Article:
Written By: Sanjay Luthra
Associate Portfolio Manager, Global Equity
AGF Investments

Sanjay Luthra of AGF Investments looks at the significant investment opportunities provided by a growing middle class and rapid technological developments in the Asia Pacific region

Emerging markets are growing at twice the rate of developed markets, and the primary stock market index representing the region outperformed many of its global counterparts in 2017, returning almost 28% for the year1. Past eras may attribute this success to a surge in materials and energy, but a new set of opportunities are arising thanks in large part to the burgeoning middle class in China.

Emerging markets are no longer just a natural derivative on commodities, but rather a secular growth story offering broad-based investment opportunities, with some of the world’s most attractive up and coming tech companies.

Perhaps most staggering is the rate at which this transformation is occurring. While it took 10 years for the last one billion people to join the middle class, it is estimated that the next billion will be added in only six years2. In fact, five people are now said to be entering the global middle class every second, leading us closer to a tipping point where the majority of the world’s population is identified as being middle class.

Not surprisingly, 90% of these new middle class entrants can be found in Asia Pacific countries and, in particular, China, whose middle class ranks have exploded in recent years. This is largely attributed to the country’s solid economic growth and concerted efforts to create a more balanced economy benefiting a greater share of its 1.4 billion inhabitants. China’s wage growth, for example, has climbed at double-digit rates between 2009 and 2016, and its labour income share exceeds the Organisation of Economic Co-Operation and Development’s (OECD) average3.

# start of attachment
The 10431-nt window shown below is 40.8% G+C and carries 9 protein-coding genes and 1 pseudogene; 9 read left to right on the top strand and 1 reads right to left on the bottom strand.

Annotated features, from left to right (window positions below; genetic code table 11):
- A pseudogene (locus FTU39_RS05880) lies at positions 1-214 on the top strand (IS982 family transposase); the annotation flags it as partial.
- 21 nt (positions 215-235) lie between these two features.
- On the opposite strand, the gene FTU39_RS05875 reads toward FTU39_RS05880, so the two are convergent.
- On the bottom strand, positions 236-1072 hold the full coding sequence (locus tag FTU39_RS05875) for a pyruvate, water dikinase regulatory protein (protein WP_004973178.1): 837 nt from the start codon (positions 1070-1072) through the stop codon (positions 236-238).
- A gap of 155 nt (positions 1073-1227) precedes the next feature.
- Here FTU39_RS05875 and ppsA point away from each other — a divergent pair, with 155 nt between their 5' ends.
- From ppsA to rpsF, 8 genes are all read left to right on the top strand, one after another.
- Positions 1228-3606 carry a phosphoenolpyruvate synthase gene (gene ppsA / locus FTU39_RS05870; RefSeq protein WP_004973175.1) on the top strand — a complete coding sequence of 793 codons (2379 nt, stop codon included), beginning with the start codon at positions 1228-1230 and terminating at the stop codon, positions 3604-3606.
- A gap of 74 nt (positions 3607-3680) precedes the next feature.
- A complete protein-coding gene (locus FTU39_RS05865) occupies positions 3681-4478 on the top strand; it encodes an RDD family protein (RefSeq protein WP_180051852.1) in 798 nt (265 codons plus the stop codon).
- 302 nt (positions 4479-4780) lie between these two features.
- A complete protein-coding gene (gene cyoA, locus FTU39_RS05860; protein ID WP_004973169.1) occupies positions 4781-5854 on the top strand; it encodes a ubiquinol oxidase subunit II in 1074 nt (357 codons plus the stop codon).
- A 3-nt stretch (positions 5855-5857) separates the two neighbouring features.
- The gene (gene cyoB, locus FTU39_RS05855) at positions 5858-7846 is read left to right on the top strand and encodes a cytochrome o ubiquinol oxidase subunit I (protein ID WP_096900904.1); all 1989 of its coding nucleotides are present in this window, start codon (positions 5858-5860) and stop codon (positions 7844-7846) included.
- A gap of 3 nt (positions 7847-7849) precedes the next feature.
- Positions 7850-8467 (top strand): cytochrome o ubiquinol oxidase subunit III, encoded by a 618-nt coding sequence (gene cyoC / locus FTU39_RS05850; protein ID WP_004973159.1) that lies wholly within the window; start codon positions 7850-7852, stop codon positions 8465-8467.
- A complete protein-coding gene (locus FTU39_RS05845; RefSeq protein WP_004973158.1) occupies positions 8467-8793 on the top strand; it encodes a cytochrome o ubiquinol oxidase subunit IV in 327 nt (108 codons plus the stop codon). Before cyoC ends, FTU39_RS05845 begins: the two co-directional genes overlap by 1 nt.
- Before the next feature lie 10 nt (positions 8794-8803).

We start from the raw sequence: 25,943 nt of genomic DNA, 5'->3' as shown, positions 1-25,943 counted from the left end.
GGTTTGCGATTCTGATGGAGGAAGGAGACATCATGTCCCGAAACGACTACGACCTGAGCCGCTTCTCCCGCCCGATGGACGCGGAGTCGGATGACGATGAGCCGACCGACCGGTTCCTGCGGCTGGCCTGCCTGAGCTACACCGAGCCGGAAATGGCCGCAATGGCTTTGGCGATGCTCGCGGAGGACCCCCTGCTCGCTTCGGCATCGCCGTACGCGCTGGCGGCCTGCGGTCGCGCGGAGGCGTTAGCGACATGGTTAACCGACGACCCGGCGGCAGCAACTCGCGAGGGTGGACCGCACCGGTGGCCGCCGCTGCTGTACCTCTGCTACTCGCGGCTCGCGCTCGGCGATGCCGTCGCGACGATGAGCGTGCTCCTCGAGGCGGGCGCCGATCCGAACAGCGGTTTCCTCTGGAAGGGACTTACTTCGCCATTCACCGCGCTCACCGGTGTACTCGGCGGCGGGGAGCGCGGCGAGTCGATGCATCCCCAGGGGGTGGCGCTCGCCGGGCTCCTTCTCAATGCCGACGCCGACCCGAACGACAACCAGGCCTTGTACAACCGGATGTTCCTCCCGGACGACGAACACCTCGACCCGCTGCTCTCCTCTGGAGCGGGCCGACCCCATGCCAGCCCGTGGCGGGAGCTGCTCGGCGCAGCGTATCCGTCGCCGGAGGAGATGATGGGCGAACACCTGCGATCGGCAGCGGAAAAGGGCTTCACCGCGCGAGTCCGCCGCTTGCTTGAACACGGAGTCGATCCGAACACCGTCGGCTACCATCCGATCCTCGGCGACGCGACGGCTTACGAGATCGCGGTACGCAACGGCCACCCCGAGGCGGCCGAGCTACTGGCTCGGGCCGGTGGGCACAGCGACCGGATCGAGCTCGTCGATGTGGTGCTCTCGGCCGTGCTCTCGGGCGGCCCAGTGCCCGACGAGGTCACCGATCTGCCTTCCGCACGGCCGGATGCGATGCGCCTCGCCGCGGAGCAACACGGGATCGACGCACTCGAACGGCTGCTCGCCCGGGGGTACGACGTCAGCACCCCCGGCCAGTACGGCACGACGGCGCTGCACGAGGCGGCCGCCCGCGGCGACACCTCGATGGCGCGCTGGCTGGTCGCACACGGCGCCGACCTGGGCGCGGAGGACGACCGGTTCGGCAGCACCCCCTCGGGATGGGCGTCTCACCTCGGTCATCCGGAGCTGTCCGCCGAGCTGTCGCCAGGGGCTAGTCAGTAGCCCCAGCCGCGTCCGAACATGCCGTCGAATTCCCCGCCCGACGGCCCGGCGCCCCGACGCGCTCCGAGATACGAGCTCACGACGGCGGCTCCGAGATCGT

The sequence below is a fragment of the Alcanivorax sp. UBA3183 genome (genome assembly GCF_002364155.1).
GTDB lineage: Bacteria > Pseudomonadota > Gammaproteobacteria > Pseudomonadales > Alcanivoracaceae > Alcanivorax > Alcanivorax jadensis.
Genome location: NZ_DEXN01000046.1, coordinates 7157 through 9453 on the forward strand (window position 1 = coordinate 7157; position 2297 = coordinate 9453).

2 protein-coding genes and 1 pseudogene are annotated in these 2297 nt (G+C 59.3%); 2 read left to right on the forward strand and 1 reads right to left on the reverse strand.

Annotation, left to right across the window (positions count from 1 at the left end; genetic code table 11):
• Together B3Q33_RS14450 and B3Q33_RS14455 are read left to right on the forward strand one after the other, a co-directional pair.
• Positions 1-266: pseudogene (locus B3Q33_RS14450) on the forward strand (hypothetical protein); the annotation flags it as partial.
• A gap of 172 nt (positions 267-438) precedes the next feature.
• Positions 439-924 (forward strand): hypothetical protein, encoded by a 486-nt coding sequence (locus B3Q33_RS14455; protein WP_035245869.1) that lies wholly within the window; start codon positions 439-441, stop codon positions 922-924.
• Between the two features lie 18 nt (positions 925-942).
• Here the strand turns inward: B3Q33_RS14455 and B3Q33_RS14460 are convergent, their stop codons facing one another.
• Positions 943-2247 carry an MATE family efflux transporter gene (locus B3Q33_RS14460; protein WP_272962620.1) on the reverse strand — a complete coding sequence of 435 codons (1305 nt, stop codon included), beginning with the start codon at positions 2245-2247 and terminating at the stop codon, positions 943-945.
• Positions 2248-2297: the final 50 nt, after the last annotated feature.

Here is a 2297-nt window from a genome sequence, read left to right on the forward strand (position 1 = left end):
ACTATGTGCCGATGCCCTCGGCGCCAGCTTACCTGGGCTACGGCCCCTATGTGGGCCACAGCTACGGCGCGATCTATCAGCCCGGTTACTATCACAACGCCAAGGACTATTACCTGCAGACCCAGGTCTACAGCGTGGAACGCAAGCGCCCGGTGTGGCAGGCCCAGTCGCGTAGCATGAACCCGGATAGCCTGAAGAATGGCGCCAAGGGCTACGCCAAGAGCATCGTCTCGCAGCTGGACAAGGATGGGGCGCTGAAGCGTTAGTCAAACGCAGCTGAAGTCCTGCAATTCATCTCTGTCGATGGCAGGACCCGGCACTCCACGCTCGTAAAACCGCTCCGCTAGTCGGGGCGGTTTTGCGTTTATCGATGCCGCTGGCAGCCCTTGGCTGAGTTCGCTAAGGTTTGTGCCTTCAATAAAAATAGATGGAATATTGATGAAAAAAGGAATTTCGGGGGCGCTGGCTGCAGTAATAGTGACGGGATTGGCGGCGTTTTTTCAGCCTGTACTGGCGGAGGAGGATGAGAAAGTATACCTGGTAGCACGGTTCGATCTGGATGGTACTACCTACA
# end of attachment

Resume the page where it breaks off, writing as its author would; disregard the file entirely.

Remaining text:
It’s not just an increase in wealth, however, that is driving economic change in the emerging markets. Demographics are also playing a part. The ballooning middle class in China and other Asia Pacific nations is now made up largely of young, tech-savvy consumers who are more interested in online entertainment, shopping, social media and gaming than past generations. Take Singles Day, for example. The newly created holiday encouraging singles to exchange gifts pushed e-commerce related retail transactions to US$25.3 billion in 2017, as compared to only US$19.6 billion on Black Friday spending in the US3.

Many of these purchases were made through mobile phones, which now act as handheld marketing devices through social media applications and gaming. As a result, more and more retailers are eschewing traditional television advertisements in favour of e-advertising as a way to promote their products and services.

This growing interaction with technology in everyday life is at the heart of China’s homegrown online ecosystem that has given rise to some of the world’s biggest and most profitable internet companies such as Alibaba Group Holding Limited and Tencent Holdings Limited.

Recent estimates suggest sales for Chinese internet companies will grow over 30% in 2018, this on top of 40% growth realised in 20174. While this pace is unlikely to be sustained over the long term, opportunities are not necessarily overdone.